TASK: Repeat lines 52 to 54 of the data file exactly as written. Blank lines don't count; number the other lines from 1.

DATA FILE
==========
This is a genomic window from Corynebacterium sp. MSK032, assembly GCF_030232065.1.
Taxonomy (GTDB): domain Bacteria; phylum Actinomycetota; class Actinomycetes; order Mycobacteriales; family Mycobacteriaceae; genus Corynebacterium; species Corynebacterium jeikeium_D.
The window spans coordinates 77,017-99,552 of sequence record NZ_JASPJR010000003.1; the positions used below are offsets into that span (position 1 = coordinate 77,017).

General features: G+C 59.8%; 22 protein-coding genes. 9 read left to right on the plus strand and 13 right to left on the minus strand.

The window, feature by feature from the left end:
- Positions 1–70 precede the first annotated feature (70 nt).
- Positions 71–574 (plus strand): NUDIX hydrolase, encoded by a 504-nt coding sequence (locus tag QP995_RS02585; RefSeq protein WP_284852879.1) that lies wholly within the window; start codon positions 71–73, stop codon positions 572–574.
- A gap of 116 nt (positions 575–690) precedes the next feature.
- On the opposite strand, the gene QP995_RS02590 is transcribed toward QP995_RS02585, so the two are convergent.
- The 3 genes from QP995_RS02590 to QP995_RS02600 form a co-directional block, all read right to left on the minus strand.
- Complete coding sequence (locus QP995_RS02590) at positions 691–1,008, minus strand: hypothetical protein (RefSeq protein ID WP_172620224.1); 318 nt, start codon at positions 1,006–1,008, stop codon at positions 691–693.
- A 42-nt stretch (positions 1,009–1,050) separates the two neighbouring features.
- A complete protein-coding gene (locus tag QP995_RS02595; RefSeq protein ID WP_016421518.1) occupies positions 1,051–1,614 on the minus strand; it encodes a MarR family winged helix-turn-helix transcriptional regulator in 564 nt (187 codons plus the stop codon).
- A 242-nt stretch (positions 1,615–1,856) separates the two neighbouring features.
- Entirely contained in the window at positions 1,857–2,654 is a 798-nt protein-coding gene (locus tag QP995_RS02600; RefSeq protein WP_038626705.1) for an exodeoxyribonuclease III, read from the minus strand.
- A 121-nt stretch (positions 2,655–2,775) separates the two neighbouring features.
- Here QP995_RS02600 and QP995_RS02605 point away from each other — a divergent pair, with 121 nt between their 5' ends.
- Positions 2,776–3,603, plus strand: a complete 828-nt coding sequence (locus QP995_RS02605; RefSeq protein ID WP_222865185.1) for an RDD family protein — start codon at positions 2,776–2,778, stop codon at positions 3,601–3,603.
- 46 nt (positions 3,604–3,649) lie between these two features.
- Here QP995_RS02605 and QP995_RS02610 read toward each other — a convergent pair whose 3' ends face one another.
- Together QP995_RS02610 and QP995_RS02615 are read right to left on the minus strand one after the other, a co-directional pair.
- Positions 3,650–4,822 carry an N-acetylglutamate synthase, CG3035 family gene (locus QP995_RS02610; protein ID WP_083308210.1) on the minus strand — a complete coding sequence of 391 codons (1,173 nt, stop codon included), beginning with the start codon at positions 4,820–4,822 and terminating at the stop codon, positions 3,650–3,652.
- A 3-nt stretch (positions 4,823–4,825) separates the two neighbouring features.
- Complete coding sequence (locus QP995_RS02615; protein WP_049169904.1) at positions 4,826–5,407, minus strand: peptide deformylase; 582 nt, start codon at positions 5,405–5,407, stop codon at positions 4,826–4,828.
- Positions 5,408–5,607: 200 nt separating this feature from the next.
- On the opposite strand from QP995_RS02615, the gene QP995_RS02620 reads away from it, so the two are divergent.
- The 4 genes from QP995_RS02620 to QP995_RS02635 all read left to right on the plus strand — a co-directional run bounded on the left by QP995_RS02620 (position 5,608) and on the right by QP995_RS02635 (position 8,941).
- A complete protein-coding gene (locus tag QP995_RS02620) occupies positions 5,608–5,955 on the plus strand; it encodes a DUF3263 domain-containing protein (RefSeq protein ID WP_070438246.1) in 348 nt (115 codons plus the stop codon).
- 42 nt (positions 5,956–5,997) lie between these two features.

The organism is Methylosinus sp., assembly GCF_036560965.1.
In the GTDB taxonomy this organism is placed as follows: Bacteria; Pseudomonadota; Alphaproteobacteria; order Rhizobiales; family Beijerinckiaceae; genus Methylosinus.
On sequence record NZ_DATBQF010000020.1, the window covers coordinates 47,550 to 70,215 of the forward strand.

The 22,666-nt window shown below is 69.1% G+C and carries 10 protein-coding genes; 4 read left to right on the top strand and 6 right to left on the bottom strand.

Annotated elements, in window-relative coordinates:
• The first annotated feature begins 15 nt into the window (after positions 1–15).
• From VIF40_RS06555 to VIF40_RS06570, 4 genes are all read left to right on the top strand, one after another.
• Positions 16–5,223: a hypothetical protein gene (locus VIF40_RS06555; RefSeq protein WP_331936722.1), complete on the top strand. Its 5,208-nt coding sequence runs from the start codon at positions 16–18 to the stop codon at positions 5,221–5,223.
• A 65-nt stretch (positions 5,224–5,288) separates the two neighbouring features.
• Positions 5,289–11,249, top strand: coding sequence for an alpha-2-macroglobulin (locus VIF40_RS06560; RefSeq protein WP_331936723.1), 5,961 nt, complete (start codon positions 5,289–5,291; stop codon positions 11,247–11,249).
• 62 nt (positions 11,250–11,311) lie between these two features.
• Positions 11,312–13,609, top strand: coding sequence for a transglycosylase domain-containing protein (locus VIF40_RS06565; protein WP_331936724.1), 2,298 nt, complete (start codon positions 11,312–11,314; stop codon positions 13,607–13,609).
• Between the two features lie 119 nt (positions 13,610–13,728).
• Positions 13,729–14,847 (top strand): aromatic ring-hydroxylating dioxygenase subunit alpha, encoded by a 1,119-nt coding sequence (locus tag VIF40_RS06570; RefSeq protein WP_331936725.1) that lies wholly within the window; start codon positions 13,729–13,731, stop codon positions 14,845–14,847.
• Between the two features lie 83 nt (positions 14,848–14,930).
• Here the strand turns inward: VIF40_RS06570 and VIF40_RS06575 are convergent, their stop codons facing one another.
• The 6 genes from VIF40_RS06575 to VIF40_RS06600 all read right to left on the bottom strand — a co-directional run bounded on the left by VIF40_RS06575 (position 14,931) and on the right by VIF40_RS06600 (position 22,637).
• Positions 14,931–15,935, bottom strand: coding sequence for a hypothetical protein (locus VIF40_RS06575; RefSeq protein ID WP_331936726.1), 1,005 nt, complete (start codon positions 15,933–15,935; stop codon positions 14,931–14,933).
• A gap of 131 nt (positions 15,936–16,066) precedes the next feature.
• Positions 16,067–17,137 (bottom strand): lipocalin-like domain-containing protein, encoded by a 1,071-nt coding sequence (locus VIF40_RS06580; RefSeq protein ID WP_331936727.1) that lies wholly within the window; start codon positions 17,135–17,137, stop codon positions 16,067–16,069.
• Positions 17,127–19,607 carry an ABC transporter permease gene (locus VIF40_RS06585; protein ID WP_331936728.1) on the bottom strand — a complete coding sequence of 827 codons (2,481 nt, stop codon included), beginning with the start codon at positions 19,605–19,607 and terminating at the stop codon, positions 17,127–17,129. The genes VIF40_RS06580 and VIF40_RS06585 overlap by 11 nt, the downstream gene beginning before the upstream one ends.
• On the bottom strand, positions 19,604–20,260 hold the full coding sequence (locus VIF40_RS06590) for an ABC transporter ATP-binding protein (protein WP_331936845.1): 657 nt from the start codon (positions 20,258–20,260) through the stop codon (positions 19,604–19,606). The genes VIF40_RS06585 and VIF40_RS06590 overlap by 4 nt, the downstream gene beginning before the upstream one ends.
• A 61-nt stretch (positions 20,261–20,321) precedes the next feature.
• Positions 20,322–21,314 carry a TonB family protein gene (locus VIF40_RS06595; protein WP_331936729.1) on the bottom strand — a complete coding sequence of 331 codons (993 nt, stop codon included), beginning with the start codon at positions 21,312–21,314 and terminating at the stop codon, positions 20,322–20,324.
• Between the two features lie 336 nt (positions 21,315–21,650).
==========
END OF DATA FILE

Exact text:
• A 61-nt stretch (positions 20,261–20,321) precedes the next feature.
• Positions 20,322–21,314 carry a TonB family protein gene (locus VIF40_RS06595; protein WP_331936729.1) on the bottom strand — a complete coding sequence of 331 codons (993 nt, stop codon included), beginning with the start codon at positions 21,312–21,314 and terminating at the stop codon, positions 20,322–20,324.
• Between the two features lie 336 nt (positions 21,315–21,650).